In the exact same spot

Where the hollyhock grew.

I should have just pulled it

When it was little.

But my gardener’s curiosity

Always gets the best of me.

I had to let it grow

To see what it becomes.

Since I’ve never planted 12 foot sunflowers

I had no idea that it would grow

SO BIG.

Should I chop it down

Cutting it off from it’s moment of glory?

Can’t do that.

I can’t help but wonder

What is the lesson here?

What is it about this particular place

That always grows such giant plants?

Are they trying to tell me something?

Something I really need to learn?

Maybe the location has something to do

With getting my attention.

It might have gotten lost

Buried deep in the mass of Coneflower and Phlox.

It had to park at the front to be seen

And heard.

I wonder if we let this happens with people?

Do we get so busy that we let friendships

Get lost in the Coneflowers?

Gardens…the perennial teacher.

Gail

“Listening is a magnetic and strange thing, a creative force. The friends who listen to us are the ones we move toward. When we are listened to, it creates us, makes us unfold and expand.” –Karl A. Menniger

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Filed under Purple Coneflower - Echinacea, Sunflowers, Tall Garden Phlox, Uncategorized

POPPY PLANS

Years ago,

When I designed

And maintained gardens

For other people,

I had a friend with a sandy spot.

We planted purple larkspur

And red poppies.

I have repeated that combination

In my current garden.

They are the star of my late May

And early June garden.

When they finish blooming

Seeds fall.

This pattern has repeated itself

Each year in this garden.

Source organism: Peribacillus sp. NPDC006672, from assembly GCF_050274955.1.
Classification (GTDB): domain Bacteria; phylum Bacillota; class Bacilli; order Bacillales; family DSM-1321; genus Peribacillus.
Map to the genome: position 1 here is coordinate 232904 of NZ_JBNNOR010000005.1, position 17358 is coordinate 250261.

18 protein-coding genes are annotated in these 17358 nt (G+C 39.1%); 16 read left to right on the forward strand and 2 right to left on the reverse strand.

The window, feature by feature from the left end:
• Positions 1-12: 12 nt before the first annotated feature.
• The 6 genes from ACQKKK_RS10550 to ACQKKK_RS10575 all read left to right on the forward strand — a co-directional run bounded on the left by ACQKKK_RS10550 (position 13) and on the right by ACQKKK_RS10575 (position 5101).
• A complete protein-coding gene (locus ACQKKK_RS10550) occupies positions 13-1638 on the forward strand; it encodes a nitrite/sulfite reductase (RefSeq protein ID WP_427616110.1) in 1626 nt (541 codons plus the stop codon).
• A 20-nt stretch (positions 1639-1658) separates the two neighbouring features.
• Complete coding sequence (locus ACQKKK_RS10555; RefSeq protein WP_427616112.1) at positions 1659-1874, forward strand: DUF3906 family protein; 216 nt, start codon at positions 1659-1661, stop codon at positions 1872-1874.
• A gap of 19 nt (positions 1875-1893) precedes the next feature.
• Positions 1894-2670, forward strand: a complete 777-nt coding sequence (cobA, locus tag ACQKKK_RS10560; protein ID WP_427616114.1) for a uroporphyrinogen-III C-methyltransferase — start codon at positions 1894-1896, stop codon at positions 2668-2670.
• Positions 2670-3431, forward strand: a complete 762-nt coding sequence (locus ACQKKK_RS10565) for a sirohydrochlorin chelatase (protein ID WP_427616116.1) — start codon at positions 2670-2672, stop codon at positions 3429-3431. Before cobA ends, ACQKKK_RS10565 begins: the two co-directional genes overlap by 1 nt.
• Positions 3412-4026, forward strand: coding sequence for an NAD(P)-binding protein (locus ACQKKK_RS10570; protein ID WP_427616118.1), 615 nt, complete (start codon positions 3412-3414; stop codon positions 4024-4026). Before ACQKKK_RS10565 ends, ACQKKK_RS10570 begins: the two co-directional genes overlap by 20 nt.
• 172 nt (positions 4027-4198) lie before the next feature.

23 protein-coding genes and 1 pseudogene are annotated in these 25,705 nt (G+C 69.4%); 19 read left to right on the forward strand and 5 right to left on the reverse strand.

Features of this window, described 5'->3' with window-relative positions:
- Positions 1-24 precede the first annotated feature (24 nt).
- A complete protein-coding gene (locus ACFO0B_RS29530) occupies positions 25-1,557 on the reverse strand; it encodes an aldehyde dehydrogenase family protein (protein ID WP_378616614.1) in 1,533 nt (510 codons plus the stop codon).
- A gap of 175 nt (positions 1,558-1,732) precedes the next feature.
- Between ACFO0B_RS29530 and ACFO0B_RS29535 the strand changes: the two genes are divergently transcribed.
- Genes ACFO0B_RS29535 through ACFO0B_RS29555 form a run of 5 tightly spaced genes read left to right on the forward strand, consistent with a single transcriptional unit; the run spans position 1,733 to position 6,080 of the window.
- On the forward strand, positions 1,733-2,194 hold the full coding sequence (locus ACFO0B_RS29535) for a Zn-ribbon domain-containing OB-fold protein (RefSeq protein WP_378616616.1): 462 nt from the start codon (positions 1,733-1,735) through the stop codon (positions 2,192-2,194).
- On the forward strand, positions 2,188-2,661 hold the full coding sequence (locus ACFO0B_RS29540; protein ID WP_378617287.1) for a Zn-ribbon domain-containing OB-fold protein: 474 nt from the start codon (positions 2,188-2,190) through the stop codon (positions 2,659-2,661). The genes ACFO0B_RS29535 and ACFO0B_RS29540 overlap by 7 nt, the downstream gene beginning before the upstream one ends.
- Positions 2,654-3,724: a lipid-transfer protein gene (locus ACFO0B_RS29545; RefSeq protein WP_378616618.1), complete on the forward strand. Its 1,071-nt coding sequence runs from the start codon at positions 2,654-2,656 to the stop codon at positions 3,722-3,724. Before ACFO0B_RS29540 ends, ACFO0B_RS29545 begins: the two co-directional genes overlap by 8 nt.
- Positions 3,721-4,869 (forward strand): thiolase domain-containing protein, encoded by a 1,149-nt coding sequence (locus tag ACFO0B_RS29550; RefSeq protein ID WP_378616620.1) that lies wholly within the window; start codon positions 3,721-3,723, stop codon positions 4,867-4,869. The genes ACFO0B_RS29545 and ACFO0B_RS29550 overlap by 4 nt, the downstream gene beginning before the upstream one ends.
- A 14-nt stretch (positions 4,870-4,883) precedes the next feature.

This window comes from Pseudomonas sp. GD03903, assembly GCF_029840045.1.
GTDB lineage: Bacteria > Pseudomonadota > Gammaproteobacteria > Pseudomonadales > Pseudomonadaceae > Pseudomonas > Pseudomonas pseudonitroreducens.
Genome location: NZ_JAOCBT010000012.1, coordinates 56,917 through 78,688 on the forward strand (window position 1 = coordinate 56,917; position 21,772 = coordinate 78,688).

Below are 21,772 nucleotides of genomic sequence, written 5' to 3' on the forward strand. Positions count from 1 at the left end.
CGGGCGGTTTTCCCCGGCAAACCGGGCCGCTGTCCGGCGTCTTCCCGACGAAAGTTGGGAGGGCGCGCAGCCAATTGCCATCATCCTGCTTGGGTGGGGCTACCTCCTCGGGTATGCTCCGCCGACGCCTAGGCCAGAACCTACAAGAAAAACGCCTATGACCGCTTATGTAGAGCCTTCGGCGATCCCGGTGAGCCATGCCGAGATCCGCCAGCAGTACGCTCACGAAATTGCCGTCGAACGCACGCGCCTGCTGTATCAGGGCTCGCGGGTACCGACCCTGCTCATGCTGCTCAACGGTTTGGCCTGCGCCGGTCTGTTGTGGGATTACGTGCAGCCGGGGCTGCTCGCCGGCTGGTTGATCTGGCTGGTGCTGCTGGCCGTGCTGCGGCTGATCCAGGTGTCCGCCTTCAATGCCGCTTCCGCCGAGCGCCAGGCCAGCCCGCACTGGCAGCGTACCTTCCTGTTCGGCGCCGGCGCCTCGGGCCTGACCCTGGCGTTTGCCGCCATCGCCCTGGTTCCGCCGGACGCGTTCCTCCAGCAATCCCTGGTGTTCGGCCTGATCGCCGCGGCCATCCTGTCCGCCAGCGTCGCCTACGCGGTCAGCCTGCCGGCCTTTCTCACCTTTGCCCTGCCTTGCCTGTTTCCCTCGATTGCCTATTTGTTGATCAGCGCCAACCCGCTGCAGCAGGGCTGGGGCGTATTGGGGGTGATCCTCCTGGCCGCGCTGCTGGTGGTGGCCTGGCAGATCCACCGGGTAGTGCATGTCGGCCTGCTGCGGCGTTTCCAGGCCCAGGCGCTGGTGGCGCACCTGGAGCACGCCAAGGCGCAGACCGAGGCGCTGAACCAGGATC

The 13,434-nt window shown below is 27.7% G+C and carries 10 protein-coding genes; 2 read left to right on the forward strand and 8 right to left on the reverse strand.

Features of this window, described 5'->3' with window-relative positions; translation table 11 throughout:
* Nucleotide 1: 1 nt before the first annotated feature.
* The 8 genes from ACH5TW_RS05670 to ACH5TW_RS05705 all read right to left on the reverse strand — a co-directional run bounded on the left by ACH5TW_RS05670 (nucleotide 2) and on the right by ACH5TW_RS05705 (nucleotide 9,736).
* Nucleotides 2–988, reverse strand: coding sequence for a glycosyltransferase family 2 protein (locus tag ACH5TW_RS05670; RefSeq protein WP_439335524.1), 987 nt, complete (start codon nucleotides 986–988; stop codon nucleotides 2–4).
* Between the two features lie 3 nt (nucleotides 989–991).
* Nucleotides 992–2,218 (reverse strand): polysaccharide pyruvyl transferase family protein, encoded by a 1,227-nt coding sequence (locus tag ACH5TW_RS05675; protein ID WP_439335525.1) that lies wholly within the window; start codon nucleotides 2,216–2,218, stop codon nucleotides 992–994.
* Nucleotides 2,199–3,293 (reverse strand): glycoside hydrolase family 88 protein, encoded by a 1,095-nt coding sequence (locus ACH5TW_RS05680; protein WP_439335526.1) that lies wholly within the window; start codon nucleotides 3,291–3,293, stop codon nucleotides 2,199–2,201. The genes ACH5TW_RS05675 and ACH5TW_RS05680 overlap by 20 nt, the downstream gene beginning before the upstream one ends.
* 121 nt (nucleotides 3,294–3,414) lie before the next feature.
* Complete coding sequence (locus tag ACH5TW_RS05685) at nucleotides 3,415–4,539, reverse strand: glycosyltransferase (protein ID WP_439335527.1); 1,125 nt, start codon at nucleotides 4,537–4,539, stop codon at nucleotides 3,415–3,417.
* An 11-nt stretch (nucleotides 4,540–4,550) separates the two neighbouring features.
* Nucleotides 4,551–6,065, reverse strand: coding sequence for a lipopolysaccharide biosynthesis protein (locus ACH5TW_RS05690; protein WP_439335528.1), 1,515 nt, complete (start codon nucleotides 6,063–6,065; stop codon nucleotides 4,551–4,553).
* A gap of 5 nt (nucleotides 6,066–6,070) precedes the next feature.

But…

One day I was walking the neighborhood

And saw a PURPLE poppy.

The generous neighbor gave me seeds

Then I ordered a few more packets of

Lauren’s Grape poppy.

This year

For the first time

I have PURPLE poppies.

They are divine.

Now I’m trying my best

To keep the red ones in the “red bed”

And creating an area just for the purple ones.

I know…I know

It’s an attempt to manipulate nature.

Not a smart idea.

After all birds and winds and who knows what else

Move these tiny seeds around the garden.

The organizer in me just has to give this a try.

I’m marking the color of wayward plants

With pink tape

Hoping to get them back into their assigned seat.

If Mother Nature will indulge me

This one tiny bit of control.

I promise after this

I’ll surrender!

Gail

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Filed under Garden Photography, Garden Planning, Gardening, Gardening Friends, Larkspur, Nature, Oklahoma Gardening, Poppy, Seeds, self seeding annuals, Uncategorized

IT’S MAY!

There’s a line

In the title song of Camelot

That rings in my head

This time of year.

“It’s May

It’s May

The lusty month of May.”

I’m pretty sure they were singing

About a garden.

Iris

Peony

And Roses

Are hitting their stride

Just in time for Mother’s Day.

So sharing seems like

The natural thing to do.

Thanks for coming girls.

Happy Mother’s Day

To every conceivable kind of mother.

Gail

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Filed under Flower Arrangements, Garden House, Gardening, Gardening Friends, Generations, Iris, Mother's Day, Peonies, roses, Uncategorized

REUNION

On the evening of Dec. 31st

I received this text

From my friend Debra.

What ensued was sheer joy.

John & I signed up.

Then we both started spreading the word

To everyone we could think of.

Helping them get an appointment.

The result was

We received our first vaccination on Jan 4th

Which meant we were totally vaccinated

By the end of the month.

It felt like a miracle.

I was giddy to say the least.

Debra and I normally get together

For photo sessions in my garden

On a regular basis.

Needless to say

It’s been awhile.

We spent winter Wednesday mornings together

Over Google Meet

Doing things.

Most of them involved butter & flour & more butter.

Teaching each other to bake

Some tasty favorites.

Just as the time was arriving

For a safe real visit

The Polar Vortex hit.

With endless days in the single digits

And below

I wasn’t sure

There would be a spring garden

To share.

But nature is perhaps the greatest

Of all survivors.

So yesterday

We had a REUNION.

Even the 100% chance of rain prediction

Couldn’t stop us.

Debra came with camera in tow

And of course her famous

Chocolate Chip Cookies.

We hugged.

We talked.

We ate.

And through the mist

She captured early spring miracles.

She loves buds

And curvy lines

So this tree peony bud

Spoke to her.